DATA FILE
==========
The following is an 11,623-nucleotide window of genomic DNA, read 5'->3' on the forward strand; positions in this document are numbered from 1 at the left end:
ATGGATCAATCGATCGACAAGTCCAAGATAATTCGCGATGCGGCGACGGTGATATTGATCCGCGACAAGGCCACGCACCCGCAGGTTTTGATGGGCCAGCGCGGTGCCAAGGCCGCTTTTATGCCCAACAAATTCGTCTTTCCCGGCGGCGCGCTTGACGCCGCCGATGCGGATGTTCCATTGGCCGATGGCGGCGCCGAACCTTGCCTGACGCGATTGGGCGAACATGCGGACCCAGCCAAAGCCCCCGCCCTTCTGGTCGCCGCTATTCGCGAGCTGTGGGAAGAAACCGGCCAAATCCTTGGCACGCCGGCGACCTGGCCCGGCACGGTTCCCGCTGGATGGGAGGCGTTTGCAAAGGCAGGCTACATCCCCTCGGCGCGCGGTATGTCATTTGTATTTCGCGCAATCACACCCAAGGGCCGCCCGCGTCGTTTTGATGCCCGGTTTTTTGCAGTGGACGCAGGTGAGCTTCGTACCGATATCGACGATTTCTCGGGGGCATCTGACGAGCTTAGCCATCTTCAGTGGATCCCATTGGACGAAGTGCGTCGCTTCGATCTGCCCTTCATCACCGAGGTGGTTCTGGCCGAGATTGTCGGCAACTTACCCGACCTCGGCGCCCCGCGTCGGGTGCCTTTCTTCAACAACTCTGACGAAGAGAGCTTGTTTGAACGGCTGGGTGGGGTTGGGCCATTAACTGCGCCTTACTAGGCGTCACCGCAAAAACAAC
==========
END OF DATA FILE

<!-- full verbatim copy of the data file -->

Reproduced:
The following is an 11,623-nucleotide window of genomic DNA, read 5'->3' on the forward strand; positions in this document are numbered from 1 at the left end:
ATGGATCAATCGATCGACAAGTCCAAGATAATTCGCGATGCGGCGACGGTGATATTGATCCGCGACAAGGCCACGCACCCGCAGGTTTTGATGGGCCAGCGCGGTGCCAAGGCCGCTTTTATGCCCAACAAATTCGTCTTTCCCGGCGGCGCGCTTGACGCCGCCGATGCGGATGTTCCATTGGCCGATGGCGGCGCCGAACCTTGCCTGACGCGATTGGGCGAACATGCGGACCCAGCCAAAGCCCCCGCCCTTCTGGTCGCCGCTATTCGCGAGCTGTGGGAAGAAACCGGCCAAATCCTTGGCACGCCGGCGACCTGGCCCGGCACGGTTCCCGCTGGATGGGAGGCGTTTGCAAAGGCAGGCTACATCCCCTCGGCGCGCGGTATGTCATTTGTATTTCGCGCAATCACACCCAAGGGCCGCCCGCGTCGTTTTGATGCCCGGTTTTTTGCAGTGGACGCAGGTGAGCTTCGTACCGATATCGACGATTTCTCGGGGGCATCTGACGAGCTTAGCCATCTTCAGTGGATCCCATTGGACGAAGTGCGTCGCTTCGATCTGCCCTTCATCACCGAGGTGGTTCTGGCCGAGATTGTCGGCAACTTACCCGACCTCGGCGCCCCGCGTCGGGTGCCTTTCTTCAACAACTCTGACGAAGAGAGCTTGTTTGAACGGCTGGGTGGGGTTGGGCCATTAACTGCGCCTTACTAGGCGTCACCGCAAAAACAAC